|This is quite the life.|
|Shades of sunny Swallows and Amazons...|
|And David caught a carp - he let it go again.|
|And as we dried off in the sunset, we thought a beer at the bar might be a good idea...|
|A very lovely day with good friends.|
Last night, it was la Noche en Blanca, which means 'sleepless night' (and in this heat, there have been a few of those) in Alcala la Real. A night of music, late-opening shops, concerts and free museum entries.
This is the view from just below La Mota of some ongoing work to create a new exhibition centre, concert hall, gardens and eventually, a restaurant, on the ruins of an old convent. They've made a great job of it. The gardens were full of vibrant geraniums in all colours but it had got a bit too dark by the time we arrived to capture them.
This is inside the also newly-refurbished Amphibian Rescue centre that we used to visit quite often when we lived in the calle Bolivia - in fact, Jaws, Mateo's pet turtle went to live there when he grew too big for his tank. We hoped he might recognise us and come up to the window so we could say hello to him...but he didn't. We were never quite sure whether he was a he or a she. I had wanted to paint his toenails red so that we could say hello when we visited but Mateo wouldn't let me. He wasn't in the same tank as the python, by the way! All the turtles were in a bigger pond - and they weren't at all photogenic.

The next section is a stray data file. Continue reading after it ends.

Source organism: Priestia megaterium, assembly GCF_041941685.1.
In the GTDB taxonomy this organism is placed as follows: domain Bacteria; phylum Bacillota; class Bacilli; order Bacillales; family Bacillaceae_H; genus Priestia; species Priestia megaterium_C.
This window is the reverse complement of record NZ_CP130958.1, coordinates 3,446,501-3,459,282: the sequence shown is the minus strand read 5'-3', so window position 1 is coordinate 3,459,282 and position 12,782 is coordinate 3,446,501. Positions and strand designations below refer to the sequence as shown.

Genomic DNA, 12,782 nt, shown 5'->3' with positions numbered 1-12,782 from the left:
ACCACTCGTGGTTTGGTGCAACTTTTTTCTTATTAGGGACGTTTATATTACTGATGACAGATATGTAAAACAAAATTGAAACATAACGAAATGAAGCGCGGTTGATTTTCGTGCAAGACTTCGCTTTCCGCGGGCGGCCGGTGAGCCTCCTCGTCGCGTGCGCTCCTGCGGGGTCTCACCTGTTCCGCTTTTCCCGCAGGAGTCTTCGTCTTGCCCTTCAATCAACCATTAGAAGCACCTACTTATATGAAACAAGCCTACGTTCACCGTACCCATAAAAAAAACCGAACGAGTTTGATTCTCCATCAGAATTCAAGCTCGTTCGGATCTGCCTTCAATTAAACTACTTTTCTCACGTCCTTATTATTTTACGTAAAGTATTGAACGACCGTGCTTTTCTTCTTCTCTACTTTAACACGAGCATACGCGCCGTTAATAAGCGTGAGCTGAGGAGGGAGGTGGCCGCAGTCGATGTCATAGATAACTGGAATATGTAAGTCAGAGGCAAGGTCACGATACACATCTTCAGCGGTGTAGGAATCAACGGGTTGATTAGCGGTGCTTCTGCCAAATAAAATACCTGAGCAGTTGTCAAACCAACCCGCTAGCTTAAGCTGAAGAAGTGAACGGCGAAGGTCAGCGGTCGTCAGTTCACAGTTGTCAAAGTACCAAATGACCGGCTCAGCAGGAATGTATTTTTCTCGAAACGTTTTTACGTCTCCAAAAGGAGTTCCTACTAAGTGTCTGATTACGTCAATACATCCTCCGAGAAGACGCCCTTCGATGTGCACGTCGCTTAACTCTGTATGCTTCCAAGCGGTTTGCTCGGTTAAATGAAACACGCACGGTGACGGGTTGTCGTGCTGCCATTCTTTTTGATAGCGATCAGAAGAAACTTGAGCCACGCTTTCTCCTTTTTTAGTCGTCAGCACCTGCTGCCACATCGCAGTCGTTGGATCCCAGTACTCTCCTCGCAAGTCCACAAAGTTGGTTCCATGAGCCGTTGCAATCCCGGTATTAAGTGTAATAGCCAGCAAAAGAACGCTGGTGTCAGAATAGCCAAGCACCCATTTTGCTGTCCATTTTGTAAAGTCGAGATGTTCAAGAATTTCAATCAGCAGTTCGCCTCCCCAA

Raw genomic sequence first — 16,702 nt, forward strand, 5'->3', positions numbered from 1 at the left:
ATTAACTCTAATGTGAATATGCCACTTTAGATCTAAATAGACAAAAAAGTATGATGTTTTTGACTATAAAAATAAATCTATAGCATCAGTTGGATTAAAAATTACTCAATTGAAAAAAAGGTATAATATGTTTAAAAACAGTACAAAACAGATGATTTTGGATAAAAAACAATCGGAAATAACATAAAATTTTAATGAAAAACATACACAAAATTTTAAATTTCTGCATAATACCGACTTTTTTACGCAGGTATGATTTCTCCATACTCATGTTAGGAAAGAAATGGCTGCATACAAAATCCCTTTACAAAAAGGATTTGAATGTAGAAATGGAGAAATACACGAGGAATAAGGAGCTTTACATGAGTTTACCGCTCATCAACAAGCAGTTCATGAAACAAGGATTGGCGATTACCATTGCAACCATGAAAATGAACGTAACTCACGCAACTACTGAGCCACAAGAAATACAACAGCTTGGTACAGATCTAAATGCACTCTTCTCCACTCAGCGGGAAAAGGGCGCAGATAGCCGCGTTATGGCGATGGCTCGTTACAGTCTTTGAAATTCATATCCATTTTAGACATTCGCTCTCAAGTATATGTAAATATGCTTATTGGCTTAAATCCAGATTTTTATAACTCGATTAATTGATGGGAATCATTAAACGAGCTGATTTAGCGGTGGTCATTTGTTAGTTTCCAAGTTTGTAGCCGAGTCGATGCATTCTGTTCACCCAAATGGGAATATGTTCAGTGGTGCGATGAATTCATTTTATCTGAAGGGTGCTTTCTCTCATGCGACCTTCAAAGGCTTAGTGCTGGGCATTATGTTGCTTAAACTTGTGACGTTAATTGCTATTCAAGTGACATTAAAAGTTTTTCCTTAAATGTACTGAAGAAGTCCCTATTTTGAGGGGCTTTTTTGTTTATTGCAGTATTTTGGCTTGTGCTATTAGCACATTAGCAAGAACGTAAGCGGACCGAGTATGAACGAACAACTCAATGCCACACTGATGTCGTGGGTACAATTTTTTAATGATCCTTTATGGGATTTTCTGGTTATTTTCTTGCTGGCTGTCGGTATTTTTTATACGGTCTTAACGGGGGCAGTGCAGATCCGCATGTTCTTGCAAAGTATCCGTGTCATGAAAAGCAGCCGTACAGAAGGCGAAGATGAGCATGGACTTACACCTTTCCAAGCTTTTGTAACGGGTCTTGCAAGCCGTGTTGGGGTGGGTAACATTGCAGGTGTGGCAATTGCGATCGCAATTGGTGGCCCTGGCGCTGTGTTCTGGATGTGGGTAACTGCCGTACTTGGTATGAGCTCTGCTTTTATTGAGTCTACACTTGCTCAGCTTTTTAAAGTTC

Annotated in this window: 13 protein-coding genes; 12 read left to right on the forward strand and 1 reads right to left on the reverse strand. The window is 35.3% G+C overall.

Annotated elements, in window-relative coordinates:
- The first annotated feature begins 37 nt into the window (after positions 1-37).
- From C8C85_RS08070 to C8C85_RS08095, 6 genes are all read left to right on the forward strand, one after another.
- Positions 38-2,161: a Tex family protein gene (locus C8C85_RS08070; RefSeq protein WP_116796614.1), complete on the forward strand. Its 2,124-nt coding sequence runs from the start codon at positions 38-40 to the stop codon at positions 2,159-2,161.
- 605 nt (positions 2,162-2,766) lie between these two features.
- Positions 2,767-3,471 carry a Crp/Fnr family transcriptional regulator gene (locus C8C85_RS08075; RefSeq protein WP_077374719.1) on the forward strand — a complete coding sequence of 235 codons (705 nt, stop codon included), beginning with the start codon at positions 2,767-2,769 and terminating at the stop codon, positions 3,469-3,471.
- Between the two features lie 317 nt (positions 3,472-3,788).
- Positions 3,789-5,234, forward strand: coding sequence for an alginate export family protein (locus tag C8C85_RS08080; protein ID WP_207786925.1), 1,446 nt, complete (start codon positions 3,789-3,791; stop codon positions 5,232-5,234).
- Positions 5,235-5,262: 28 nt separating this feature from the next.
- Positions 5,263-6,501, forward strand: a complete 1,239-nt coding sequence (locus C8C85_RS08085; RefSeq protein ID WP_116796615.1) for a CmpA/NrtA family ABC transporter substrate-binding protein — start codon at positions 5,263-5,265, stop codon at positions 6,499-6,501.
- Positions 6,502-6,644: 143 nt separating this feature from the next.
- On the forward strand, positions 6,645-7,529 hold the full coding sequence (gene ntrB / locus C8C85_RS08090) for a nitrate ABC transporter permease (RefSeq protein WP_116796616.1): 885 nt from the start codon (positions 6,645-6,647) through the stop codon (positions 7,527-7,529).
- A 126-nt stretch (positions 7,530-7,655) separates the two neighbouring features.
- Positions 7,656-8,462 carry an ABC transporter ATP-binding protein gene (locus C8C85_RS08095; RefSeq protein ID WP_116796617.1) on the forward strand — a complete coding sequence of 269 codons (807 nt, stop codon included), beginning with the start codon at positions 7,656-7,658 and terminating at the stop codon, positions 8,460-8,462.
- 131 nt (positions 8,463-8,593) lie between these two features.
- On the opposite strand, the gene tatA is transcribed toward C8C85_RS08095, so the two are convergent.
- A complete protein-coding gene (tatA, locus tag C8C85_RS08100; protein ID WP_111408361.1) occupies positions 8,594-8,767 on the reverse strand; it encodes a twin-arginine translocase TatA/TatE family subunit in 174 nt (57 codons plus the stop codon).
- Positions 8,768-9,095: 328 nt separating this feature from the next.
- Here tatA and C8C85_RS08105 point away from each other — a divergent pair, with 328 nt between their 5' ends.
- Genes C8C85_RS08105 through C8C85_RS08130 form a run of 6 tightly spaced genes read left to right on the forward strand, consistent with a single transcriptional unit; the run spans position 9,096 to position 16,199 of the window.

Finally, after some tapas in a bar, we made our way up to the little park above Sam and David's house where there was some flamenco singing. It wasn't brilliant as it happens but watching the little children from the 'gitano' families, many of whom live in this area, was fascinating. Even the tiniest ones can clap in the difficult flamenco rhythm and obviously feel the music in their blood. And even when flamenco isn't at its best, there is something so incredibly different about it - it has a raw quality that is both complex and simple. Definitely make the hairs on the back of your neck stand up.
And then we sat on Sam and David's beautiful terrace overlooking La Mota, until 4am - with all our children together somewhere in the dark and warm night, talking and laughing and generally feeling extremely relaxed.
During the August fiestas in Alcala, a very special night of Flamenco had been proposed and FR must have been one of the first to buy tickets to listen to one of the most admired singers of the age - Jose Menese. The tickets are on our fridge door waiting for next Saturday's concert up at La Mota - very special...and then the unthinkable happened. Last Friday, poor Jose died. I have no idea what will happen for the concert but I will let you know.
Flamenco is an acquired taste and although I found it difficult to start with, I am now hooked....here's a little taster if you're feeling brave!
It has been a week of wonderful moments, when we've made many memories and spent precious time together. I really am very grateful for weeks - with friends and family - like these!